Mileage-based fees not an easy sell
With hybrid and electric cars becoming more popular, states are looking at ways to make up for the lost gas tax revenue that finances highway work, including using new technology to track drivers’ mileage and charge fees accordingly. However, officials trying to implement the concept have faced challenges, both technical and in gaining public support.
Public acceptance of mileage-based fees is sometimes hard to come by, says Jim Whitty, manager of the Oregon Department of Transportation’s Office of Innovative Partnerships and Alternative Funding. “We can’t propose something just because we think it’s wonderful,” Whitty says. “The public won’t necessarily go along with it.”
When the Oregon Road User Fee Task Force conducted a mileage-based pilot program in 2006, it found that drivers were particularly concerned about privacy issues, such as location tracking by the transponders that recorded their mileage. The electronic devices in 285 participating vehicles transmitted the mileage data to wireless readers installed at selected service stations. “The public doesn’t believe the tracking can be private, so we have to take this as a given,” Whitty says.
He says one solution to that problem is not mandating GPS as a tracking method, but allowing drivers to choose between technologies, including odometer readings. Simpler methods, such as the odometer readings, however, are not able to track when or where the miles are traveled — information some states want to use to calculate fees.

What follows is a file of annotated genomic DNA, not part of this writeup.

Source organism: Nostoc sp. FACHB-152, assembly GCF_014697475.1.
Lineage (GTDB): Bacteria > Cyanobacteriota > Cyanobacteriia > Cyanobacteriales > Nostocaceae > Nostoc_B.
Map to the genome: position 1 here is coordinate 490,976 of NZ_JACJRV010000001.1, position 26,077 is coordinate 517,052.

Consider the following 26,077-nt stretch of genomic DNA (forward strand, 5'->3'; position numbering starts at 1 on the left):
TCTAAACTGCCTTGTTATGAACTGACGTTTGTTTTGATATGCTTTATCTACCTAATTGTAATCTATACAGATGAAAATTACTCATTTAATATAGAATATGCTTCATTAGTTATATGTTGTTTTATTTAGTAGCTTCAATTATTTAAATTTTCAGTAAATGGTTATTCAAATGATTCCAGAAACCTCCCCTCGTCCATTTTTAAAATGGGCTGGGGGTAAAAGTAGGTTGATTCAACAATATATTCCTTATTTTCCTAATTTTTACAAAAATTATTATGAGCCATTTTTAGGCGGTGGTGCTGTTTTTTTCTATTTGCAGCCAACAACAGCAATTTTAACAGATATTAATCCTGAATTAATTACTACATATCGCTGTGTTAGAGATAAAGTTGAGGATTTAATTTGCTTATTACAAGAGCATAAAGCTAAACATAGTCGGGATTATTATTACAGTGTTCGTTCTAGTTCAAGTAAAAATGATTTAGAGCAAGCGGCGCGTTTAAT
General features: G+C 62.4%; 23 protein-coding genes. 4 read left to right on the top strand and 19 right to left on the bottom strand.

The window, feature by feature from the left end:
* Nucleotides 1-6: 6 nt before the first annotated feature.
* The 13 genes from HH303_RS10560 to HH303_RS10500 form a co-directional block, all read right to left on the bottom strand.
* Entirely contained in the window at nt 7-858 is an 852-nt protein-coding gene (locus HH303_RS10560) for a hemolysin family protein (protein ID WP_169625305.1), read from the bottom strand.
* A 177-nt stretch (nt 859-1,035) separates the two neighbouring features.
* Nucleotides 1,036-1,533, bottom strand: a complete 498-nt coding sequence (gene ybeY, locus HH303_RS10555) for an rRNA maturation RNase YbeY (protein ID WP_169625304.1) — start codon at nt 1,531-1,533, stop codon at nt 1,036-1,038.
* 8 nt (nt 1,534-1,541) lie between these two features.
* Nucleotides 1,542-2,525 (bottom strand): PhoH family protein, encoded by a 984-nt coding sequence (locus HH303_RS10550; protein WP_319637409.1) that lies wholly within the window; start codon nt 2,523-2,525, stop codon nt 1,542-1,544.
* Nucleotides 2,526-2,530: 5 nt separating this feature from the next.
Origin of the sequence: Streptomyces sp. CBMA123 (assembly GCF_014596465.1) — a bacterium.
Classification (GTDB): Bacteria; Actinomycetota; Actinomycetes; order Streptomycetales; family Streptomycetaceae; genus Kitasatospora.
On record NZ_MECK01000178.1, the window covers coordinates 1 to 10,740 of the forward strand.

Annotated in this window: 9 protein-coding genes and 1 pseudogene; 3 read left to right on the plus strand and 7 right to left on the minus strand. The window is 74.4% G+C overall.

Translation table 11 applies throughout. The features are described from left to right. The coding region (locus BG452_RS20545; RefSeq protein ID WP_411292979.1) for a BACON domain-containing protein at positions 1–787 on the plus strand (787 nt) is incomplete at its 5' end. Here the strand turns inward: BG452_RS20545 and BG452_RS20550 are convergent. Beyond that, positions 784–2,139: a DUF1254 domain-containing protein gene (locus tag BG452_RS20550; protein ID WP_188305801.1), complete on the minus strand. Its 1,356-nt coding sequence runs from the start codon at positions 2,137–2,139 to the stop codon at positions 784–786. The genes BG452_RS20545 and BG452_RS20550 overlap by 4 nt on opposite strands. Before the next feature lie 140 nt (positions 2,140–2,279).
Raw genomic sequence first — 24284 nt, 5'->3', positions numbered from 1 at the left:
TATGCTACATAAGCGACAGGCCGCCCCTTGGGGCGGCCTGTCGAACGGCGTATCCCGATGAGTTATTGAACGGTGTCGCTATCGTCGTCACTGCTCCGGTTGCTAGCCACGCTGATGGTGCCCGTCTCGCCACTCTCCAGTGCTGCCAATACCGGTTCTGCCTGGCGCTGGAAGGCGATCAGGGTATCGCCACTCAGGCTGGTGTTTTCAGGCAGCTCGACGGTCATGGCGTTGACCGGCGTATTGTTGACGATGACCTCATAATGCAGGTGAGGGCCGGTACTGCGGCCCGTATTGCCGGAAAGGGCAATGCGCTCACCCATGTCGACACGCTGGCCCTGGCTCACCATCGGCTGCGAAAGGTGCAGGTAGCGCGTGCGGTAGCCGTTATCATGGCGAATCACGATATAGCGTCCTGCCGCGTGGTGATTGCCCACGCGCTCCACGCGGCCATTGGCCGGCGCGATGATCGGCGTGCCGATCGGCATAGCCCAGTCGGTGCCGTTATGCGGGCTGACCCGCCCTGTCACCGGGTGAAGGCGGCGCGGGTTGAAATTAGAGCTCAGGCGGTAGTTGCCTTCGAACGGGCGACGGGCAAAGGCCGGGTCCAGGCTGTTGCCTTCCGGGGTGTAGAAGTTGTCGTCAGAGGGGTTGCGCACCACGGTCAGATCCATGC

The lack of support from the public has led to a lack of support in legislatures, says Ginger Goodin, senior research engineer for the Texas Transportation Institute. This year, for instance, Texas Rep. Linda Harper-Brown introduced HB 1669, which would create a two-year pilot usage fee program for electric cars in Texas. Goodin says the bill is unlikely to pass.
Also, states looking to implement mileage-based fees will have to create an administration system to enroll drivers, bill them, address any issues, enforce compliance and much more. While many pilot programs and studies have focused on technology, the Rockville, Md.-based I-95 Corridor Coalition — a partnership of transportation agencies stretching from Florida to Maine — released a report in November 2010 specifically addressing the administrative and legal issues involved in a mileage-based user fee system.
Administration costs are likely to be a considerable concern, according to the I-95 Corridor Coalition report. Based on bids solicited for a similar project in the Netherlands, the report says that $51 per vehicle annually in administrative costs, “provides a starting point for estimates that might have relevance in the U.S.” That figure could be as low as $30, though, based on the complexity of the system.
As states move forward with the concept, they are helping each other address the myriad issues. Goodin says representatives from interested states have been participating in conference calls every few months. In June, the Texas Transportation Institute, University of Minnesota and the Center for Transportation Studies hosted the third annual Mileage Based User Fee Symposium to bring industry representatives together and share what they have learned through pilot projects and research.
Seeing a mileage-based fee in action may be what it takes ultimately to spur acceptance. “ODOT could develop a system that’s acceptable,” Whitty says. “But until it’s in operation, it’s hard to make the sale to the public. Everyone wants to know how it’s going to work.”